The Waldoboro Board of Selectmen has voted to hold an open special town meeting on proposed changes to the town’s dog ordinance.
The open town meeting is scheduled to take place on Thursday, April 28 at 6 p.m.
Some of the proposed changes to the ordinance include prohibiting domestic animals from the Pine Street Landing, the rest area on Route 32, and Marine Park.
The proposal also includes amendments to violation procedures, authorizing the Waldoboro Police Department, in addition to the town’s animal control officer, to initiate prosecution for violations of the ordinance.
Discussion on the dog ordinance was precipitated by a presentation from Waldoboro Shellfish Committee Co-chair Glen Melvin during a March 8 meeting of the Waldoboro Board of Selectmen.
Melvin’s comments in early March highlighted the risk to the Medomak River posed by pollutants, including dog waste.
According to Melvin, the area of the Medomak River in Waldoboro known as Tom’s Shore was closed to digging, an area of the clam flats by the town landing has been closed due to pollution, and another digging area referred to as the West Side is one bad test away from closing.
Melvin emphasized the economic importance of the Medomak River, and has reiterated in past meetings that the body of water is a source of employment for roughly 150 people and was the source of $2 million in revenue last year. During the selectmen’s meeting on April 12, he expressed frustration about the timeliness of the town’s response and said he felt the matter had been shunned in favor of workshops on the town’s budget, citing an email from the town manager.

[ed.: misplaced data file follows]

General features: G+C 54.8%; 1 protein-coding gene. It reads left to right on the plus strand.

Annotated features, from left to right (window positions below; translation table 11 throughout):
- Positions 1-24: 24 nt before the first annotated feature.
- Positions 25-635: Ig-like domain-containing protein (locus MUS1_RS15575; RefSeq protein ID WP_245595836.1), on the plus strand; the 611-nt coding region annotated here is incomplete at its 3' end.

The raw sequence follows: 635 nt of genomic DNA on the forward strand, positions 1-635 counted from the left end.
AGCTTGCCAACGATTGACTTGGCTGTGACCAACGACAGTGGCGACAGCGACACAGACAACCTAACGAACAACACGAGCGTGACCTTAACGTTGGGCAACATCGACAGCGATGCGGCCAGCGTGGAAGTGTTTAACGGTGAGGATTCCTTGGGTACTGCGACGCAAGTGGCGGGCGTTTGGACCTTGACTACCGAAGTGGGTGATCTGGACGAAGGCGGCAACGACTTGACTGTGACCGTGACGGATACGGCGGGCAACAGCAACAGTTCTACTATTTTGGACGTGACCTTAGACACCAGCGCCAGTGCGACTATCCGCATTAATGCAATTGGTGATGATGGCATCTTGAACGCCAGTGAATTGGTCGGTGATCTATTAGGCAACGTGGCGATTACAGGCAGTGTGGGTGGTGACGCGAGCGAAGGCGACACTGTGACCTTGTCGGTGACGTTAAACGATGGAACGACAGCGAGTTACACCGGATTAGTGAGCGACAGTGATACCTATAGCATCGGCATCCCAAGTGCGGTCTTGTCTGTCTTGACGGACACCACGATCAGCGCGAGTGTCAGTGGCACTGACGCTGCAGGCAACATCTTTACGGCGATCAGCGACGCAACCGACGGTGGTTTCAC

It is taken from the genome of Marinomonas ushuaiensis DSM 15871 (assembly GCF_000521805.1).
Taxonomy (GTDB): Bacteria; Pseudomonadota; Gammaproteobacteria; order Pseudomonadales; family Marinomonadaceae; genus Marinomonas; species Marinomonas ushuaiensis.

“I feel like this needed more priority than it was given,” Melvin said.
Selectman Jann Minzy said the police were dispatched to the town landing and the public works department took action as soon as they found out about the issue with dog waste at the town landing.
“Behind the scenes we have been working and we will try and take care of things,” Minzy said.
Prior to Melvin’s and Minzy’s comments, Town Manager Linda-Jean Briggs spoke on the work done by the town to address the concerns raised during the early March meeting of the selectmen.
“The largest issue that consumed my time over the past few weeks is the one we are discussing tonight,” Briggs said.
Briggs said her administration has been criticized for not taking action when this issue was raised in early March and she wanted to assure the town’s residents the issue has consumed many hours of administration time.
She listed creating a flier to bring awareness of effects of dog waste on the river, increasing patrols of the police department and animal control officer in public areas, and the proposed language changes to the town’s dog ordinance as some of the relevant work done to address the public’s concerns.